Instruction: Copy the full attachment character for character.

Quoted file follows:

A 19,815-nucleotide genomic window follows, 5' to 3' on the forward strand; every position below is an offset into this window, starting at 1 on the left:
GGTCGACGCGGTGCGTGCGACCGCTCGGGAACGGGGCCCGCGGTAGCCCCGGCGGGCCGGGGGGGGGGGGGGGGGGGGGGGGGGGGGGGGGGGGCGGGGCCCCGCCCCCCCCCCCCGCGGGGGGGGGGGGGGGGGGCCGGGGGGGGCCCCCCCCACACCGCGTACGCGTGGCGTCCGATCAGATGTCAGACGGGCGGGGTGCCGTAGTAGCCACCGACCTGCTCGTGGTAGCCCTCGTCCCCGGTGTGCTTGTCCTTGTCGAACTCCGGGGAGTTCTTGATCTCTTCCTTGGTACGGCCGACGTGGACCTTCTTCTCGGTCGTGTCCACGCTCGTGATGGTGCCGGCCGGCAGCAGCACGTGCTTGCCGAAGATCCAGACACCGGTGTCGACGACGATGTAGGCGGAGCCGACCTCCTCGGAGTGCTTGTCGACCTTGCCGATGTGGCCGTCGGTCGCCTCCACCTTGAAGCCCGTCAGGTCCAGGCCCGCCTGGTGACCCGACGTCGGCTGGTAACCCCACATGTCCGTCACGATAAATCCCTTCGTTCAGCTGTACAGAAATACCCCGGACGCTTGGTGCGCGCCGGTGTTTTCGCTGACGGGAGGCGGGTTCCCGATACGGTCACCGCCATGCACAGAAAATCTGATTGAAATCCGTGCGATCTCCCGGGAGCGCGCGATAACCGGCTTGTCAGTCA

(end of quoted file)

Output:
A 19,815-nucleotide genomic window follows, 5' to 3' on the forward strand; every position below is an offset into this window, starting at 1 on the left:
GGTCGACGCGGTGCGTGCGACCGCTCGGGAACGGGGCCCGCGGTAGCCCCGGCGGGCCGGGGGGGGGGGGGGGGGGGGGGGGGGGGGGGGGGGGCGGGGCCCCGCCCCCCCCCCCCGCGGGGGGGGGGGGGGGGGGCCGGGGGGGGCCCCCCCCACACCGCGTACGCGTGGCGTCCGATCAGATGTCAGACGGGCGGGGTGCCGTAGTAGCCACCGACCTGCTCGTGGTAGCCCTCGTCCCCGGTGTGCTTGTCCTTGTCGAACTCCGGGGAGTTCTTGATCTCTTCCTTGGTACGGCCGACGTGGACCTTCTTCTCGGTCGTGTCCACGCTCGTGATGGTGCCGGCCGGCAGCAGCACGTGCTTGCCGAAGATCCAGACACCGGTGTCGACGACGATGTAGGCGGAGCCGACCTCCTCGGAGTGCTTGTCGACCTTGCCGATGTGGCCGTCGGTCGCCTCCACCTTGAAGCCCGTCAGGTCCAGGCCCGCCTGGTGACCCGACGTCGGCTGGTAACCCCACATGTCCGTCACGATAAATCCCTTCGTTCAGCTGTACAGAAATACCCCGGACGCTTGGTGCGCGCCGGTGTTTTCGCTGACGGGAGGCGGGTTCCCGATACGGTCACCGCCATGCACAGAAAATCTGATTGAAATCCGTGCGATCTCCCGGGAGCGCGCGATAACCGGCTTGTCAGTCA